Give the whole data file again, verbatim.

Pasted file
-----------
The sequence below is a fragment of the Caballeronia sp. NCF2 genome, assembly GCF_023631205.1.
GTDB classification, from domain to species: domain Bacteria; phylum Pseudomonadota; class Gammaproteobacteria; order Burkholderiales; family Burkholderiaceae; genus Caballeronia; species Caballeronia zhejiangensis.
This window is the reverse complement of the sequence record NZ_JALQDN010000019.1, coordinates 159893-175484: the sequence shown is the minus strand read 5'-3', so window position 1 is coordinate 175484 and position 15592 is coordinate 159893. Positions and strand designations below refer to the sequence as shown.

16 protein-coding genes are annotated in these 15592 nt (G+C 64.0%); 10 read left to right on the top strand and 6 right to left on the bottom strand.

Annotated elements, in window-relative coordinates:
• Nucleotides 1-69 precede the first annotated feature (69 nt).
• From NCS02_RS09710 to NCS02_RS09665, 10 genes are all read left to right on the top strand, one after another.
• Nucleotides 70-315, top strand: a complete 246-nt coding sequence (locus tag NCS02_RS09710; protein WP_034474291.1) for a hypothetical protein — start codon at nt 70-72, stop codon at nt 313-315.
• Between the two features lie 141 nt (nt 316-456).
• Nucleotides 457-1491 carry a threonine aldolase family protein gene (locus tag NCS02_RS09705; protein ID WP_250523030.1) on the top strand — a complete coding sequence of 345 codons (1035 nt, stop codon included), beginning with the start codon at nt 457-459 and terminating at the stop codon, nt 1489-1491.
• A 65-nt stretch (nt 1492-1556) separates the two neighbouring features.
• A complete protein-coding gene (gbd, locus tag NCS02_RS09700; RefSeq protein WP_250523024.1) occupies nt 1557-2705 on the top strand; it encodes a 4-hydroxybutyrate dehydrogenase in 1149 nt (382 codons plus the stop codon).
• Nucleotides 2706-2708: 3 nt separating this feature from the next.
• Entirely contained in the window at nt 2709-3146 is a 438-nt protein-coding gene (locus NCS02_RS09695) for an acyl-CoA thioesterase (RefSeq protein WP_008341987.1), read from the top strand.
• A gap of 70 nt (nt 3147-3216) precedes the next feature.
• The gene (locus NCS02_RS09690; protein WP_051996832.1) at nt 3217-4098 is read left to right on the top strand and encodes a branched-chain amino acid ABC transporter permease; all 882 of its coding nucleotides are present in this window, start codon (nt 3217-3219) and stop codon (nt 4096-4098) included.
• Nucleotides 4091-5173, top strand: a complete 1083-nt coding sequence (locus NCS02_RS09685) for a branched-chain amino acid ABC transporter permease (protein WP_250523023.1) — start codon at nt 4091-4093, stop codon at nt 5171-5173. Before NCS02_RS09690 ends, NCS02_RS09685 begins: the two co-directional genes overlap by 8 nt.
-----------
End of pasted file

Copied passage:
The sequence below is a fragment of the Caballeronia sp. NCF2 genome, assembly GCF_023631205.1.
GTDB classification, from domain to species: domain Bacteria; phylum Pseudomonadota; class Gammaproteobacteria; order Burkholderiales; family Burkholderiaceae; genus Caballeronia; species Caballeronia zhejiangensis.
This window is the reverse complement of the sequence record NZ_JALQDN010000019.1, coordinates 159893-175484: the sequence shown is the minus strand read 5'-3', so window position 1 is coordinate 175484 and position 15592 is coordinate 159893. Positions and strand designations below refer to the sequence as shown.

16 protein-coding genes are annotated in these 15592 nt (G+C 64.0%); 10 read left to right on the top strand and 6 right to left on the bottom strand.

Annotated elements, in window-relative coordinates:
• Nucleotides 1-69 precede the first annotated feature (69 nt).
• From NCS02_RS09710 to NCS02_RS09665, 10 genes are all read left to right on the top strand, one after another.
• Nucleotides 70-315, top strand: a complete 246-nt coding sequence (locus tag NCS02_RS09710; protein WP_034474291.1) for a hypothetical protein — start codon at nt 70-72, stop codon at nt 313-315.
• Between the two features lie 141 nt (nt 316-456).
• Nucleotides 457-1491 carry a threonine aldolase family protein gene (locus tag NCS02_RS09705; protein ID WP_250523030.1) on the top strand — a complete coding sequence of 345 codons (1035 nt, stop codon included), beginning with the start codon at nt 457-459 and terminating at the stop codon, nt 1489-1491.
• A 65-nt stretch (nt 1492-1556) separates the two neighbouring features.
• A complete protein-coding gene (gbd, locus tag NCS02_RS09700; RefSeq protein WP_250523024.1) occupies nt 1557-2705 on the top strand; it encodes a 4-hydroxybutyrate dehydrogenase in 1149 nt (382 codons plus the stop codon).
• Nucleotides 2706-2708: 3 nt separating this feature from the next.
• Entirely contained in the window at nt 2709-3146 is a 438-nt protein-coding gene (locus NCS02_RS09695) for an acyl-CoA thioesterase (RefSeq protein WP_008341987.1), read from the top strand.
• A gap of 70 nt (nt 3147-3216) precedes the next feature.
• The gene (locus NCS02_RS09690; protein WP_051996832.1) at nt 3217-4098 is read left to right on the top strand and encodes a branched-chain amino acid ABC transporter permease; all 882 of its coding nucleotides are present in this window, start codon (nt 3217-3219) and stop codon (nt 4096-4098) included.
• Nucleotides 4091-5173, top strand: a complete 1083-nt coding sequence (locus NCS02_RS09685) for a branched-chain amino acid ABC transporter permease (protein WP_250523023.1) — start codon at nt 4091-4093, stop codon at nt 5171-5173. Before NCS02_RS09690 ends, NCS02_RS09685 begins: the two co-directional genes overlap by 8 nt.